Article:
Societies in the developed world are based on continued economic growth; a lack of energy in the future threatens that entire concept
By Alexander Ač
Several key trends suggest the West will soon reach the limits of economic growth. Chief among these is the declining supply of fossil fuels and the inability of markets to foment alternative energy sources.
As Western societies are based on continuous economic expansion, reaching these limits is likely to herald alarming consequences touching all aspects of life as we know it. As long as societies perceive economic growth as the most important thing and link this growth exclusively to increased consumption, the resulting disillusionment will be exceedingly painful, with globalization likely making this a pain felt by all.
With the help of science, technology and health care, we are living in the most complex civilization in human history. There are nearly 7 billion people living on the planet, many of whom can travel great distances in a matter of hours if they so choose. This interconnectedness created by globalization has changed (and in some ways improved) our ability to tackle local problems as such problems no longer occur in a vacuum.
For example, if crop failure or flooding affects one state, other areas experiencing a production surplus can easily provide aid. In this way, globalization can enable very effective use of natural and human resources. If China produces cheap steel or shoes and Spain grows the best tomatoes, the market will ensure that the resources for these activities are moved to the appropriate places. Such an idea was long ago proposed by David Ricardo in the Theory of Comparative Advantage.
However, interconnectedness also has its darker side. It not only leads to increased energy consumption (to help move goods great distances among other things) but also increases the dependence of individual regions on one another. If consumption growth, for example in the energy sector, is no longer possible, it disrupts the functioning of other sectors of the global system, creating a ripple effect.
The current economic crisis presents a good example. A mortgage-based crisis in the United States spread not only across the entire world but into other economic spheres.
Today, it is not possible to claim the European Union has no interest in the affairs of the United States, nor that China does not have to consider domestic affairs in Greece.
Cultural anthropologist Joseph Tainter, who researches the collapse of complex civilizations, claims that today, unlike in the past, no developed state can collapse on its own. Globalization ensures that any collapse will be global.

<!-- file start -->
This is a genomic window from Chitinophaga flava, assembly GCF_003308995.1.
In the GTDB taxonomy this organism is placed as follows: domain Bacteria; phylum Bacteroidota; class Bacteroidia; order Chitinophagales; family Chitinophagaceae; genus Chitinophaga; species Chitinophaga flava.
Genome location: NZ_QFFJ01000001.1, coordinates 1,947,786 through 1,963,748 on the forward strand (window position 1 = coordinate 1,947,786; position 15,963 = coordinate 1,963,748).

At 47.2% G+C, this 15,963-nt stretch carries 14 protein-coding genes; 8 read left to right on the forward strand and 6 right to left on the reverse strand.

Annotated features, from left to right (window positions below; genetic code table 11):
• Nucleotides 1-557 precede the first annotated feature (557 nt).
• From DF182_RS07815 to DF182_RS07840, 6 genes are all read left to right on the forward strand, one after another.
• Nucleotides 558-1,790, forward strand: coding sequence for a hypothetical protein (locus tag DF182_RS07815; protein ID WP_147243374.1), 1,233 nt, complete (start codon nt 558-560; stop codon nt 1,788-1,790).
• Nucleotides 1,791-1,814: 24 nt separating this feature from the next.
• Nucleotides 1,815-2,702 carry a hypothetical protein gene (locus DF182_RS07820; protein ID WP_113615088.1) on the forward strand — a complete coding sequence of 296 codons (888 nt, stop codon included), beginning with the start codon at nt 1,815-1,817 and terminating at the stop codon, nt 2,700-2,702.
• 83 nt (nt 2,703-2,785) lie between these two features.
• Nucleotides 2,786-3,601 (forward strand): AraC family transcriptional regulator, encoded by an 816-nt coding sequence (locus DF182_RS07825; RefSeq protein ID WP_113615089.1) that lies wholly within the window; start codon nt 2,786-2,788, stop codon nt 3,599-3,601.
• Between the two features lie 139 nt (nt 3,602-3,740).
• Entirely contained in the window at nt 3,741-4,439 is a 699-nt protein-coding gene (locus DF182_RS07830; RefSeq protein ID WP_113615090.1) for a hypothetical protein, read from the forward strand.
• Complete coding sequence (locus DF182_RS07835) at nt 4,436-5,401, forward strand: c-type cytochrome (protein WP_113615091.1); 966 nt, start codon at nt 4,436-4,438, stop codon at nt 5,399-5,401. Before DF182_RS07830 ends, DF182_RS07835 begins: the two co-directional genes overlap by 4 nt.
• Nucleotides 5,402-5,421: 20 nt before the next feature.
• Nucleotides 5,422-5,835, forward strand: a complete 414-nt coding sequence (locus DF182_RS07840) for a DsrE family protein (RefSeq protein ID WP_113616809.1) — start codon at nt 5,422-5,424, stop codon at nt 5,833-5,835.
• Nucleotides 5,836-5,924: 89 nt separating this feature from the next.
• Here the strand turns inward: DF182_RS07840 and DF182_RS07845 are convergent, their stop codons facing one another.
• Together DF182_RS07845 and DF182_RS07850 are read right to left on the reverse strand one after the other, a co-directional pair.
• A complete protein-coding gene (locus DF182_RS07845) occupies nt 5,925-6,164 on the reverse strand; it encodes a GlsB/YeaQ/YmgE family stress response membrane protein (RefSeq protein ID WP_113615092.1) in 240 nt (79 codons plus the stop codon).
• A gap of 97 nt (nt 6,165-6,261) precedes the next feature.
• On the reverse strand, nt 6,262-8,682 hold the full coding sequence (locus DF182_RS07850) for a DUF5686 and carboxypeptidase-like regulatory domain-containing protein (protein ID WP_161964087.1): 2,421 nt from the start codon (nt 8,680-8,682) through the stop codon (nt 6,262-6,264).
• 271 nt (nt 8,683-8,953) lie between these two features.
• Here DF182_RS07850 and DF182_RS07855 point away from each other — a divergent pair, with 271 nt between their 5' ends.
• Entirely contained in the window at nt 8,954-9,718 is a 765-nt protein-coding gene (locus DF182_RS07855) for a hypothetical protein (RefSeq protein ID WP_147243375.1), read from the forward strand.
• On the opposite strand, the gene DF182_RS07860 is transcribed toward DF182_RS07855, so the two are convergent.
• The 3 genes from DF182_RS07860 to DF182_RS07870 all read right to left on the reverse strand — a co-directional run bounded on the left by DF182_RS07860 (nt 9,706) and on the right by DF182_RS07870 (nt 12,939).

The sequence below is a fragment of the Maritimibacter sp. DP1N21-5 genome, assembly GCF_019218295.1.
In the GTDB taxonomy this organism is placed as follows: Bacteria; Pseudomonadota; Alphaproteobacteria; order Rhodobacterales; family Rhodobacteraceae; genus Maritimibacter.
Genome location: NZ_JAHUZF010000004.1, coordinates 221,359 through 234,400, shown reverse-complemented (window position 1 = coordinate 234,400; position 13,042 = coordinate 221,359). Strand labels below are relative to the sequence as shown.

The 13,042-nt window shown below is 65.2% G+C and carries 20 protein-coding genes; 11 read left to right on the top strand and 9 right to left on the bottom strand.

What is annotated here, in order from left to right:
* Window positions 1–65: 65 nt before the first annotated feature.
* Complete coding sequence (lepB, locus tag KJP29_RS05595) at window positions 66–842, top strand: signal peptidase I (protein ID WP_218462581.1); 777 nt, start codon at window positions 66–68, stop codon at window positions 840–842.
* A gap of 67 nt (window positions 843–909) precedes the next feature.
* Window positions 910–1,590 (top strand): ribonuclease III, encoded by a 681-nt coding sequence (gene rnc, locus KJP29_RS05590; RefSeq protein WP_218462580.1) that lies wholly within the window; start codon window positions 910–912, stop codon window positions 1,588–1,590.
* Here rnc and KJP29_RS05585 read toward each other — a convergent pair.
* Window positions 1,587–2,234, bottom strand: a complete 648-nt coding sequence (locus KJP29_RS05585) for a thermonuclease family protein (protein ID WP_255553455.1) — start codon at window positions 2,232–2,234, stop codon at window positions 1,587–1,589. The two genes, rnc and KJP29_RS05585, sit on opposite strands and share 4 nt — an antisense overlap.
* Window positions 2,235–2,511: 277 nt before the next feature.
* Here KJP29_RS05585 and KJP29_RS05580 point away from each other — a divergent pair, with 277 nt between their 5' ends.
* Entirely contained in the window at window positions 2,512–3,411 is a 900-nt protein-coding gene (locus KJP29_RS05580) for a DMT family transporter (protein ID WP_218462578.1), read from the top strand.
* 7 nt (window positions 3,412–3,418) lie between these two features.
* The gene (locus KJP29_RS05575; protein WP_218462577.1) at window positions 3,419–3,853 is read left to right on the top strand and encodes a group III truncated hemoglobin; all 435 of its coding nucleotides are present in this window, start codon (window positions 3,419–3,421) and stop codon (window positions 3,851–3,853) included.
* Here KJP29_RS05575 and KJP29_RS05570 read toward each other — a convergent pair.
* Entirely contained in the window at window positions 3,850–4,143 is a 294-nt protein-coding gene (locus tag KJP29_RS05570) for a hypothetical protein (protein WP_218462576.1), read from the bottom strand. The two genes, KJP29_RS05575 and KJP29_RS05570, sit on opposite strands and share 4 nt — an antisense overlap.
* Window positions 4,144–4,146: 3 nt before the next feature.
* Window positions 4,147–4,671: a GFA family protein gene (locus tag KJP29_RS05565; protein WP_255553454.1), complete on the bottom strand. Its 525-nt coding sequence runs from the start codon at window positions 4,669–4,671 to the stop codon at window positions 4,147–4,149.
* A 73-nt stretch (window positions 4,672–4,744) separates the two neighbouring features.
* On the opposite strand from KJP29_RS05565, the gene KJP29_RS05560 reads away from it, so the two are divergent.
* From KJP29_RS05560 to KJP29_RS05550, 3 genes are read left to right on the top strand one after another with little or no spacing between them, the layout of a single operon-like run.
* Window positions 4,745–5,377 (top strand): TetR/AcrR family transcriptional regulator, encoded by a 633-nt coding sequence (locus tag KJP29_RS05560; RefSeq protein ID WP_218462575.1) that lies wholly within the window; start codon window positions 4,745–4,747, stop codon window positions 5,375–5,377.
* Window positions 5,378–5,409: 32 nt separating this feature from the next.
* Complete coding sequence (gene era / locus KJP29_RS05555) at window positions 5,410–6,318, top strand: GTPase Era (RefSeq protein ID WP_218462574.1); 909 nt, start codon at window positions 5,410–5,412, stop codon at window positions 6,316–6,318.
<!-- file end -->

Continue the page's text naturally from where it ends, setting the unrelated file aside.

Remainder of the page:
The risk of a global collapse is closely related to society’s growing complexity. Often, we attempt to deal with global issues with concern first and foremost for our local situation. Therefore, as time passes, the search for a solution that suits everyone becomes far more complicated. Looking at the short term, too often we tackle the easiest problems first and leave the harder ones for later. In this way, often the solution to a minor problem creates a plethora of new problems, resulting in ever-decreasing benefits to society overall.
Alexander Fleming needed approximately $20,000 for his research that resulted in the discovery of antibiotics. Saving millions of lives, antibiotics were without a doubt a great success. Thus, the return on investment was enormous.
In contrast, today, we invest tens of millions into research that aims to reduce the side effects of new medications (an example of solutions to small problems creating new ones). The investment returns on such research are therefore infinitely smaller.
This does not discount the possibility that scientists will discover a new revolutionary medicine or make other groundbreaking discoveries, nor does it suggest that we should stop financing basic and applied research. What the point illustrates is that solutions to increasingly complex and intricate problems inevitably decrease the frequency of major discoveries and as a result decrease society’s ability to enjoy exponentially greater results. Situations where solutions will themselves become the source of other, new problems will occur more often in the future.
Though nobody likes to admit it, we live on a planet where there are limited natural resources, and it is becoming increasingly difficult to replace these limited resources with more efficient alternatives.